your family history – although rare, pulmonary arterial hypertension can run in families
any medicine you're currently taking
any other medical conditions you have
You may also have a physical examination where a GP will listen to your heart and lungs, and check for any swelling in your legs or ankles.
If a GP thinks you may have pulmonary hypertension, they'll recommend further tests.
The 2 main tests used to help diagnose the condition are:
an echocardiogram – a scan that uses high-frequency sound waves to create an image of the heart; it's used to estimate the pressure in your pulmonary arteries and test how well both sides of your heart are pumping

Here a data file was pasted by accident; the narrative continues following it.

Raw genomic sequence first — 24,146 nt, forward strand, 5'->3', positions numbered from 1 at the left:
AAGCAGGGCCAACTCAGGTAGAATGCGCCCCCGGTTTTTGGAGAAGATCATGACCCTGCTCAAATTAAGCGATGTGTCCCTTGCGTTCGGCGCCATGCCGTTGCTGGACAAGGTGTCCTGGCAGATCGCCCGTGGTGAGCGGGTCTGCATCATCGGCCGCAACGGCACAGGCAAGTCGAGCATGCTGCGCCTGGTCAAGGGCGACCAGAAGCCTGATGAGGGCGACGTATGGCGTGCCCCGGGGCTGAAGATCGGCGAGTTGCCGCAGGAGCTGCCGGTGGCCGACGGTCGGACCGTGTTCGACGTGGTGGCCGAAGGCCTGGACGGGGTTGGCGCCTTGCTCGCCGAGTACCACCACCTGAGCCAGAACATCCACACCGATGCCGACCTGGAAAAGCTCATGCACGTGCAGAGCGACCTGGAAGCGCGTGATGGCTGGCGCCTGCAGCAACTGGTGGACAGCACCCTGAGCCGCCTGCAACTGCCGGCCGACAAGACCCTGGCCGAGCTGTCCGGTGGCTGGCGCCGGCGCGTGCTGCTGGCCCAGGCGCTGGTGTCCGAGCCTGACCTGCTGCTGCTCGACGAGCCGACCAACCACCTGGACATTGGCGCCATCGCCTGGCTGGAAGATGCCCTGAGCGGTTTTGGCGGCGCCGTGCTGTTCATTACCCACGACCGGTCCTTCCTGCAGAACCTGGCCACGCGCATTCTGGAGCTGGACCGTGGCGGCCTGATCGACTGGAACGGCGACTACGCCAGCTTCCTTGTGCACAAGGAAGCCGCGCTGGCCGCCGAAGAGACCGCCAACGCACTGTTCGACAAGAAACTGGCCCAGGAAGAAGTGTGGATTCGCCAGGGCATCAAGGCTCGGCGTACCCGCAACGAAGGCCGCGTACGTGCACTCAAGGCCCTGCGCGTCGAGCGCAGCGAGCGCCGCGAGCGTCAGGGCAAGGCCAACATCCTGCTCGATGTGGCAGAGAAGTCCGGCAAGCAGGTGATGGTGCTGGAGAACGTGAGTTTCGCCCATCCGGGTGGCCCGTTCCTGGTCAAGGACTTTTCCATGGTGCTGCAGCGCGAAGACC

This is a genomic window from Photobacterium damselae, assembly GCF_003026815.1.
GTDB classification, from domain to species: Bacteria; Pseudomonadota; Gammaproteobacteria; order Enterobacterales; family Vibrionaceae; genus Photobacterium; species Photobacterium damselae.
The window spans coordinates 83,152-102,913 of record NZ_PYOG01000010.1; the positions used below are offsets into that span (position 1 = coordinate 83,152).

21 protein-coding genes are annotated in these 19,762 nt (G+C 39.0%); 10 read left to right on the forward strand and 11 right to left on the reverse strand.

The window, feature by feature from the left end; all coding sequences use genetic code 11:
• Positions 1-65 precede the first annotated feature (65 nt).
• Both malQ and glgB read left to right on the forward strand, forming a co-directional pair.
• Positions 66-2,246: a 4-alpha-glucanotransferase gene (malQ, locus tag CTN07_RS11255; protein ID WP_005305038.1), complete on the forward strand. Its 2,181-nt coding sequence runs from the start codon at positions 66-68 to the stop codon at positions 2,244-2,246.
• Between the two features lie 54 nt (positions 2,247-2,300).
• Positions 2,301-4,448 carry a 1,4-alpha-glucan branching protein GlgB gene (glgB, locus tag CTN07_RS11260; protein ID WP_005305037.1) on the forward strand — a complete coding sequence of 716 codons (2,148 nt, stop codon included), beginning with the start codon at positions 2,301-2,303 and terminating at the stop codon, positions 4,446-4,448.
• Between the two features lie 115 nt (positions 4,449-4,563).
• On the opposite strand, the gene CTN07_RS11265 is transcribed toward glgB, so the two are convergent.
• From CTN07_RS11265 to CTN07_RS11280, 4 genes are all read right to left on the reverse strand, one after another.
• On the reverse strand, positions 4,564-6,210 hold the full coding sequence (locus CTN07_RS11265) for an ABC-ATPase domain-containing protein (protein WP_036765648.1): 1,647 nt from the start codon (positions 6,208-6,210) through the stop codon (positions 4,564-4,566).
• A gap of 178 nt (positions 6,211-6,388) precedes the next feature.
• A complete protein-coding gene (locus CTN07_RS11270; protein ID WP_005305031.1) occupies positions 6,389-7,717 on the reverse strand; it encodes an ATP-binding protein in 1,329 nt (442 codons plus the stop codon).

right heart catheterisation – a thin, flexible tube (catheter) is inserted into a vein in your neck, arm or groin, and passed through to your pulmonary artery to confirm a diagnosis by accurately measuring the blood pressure in the right side of your heart and pulmonary arteries; it's carried out in specialist national pulmonary hypertension centres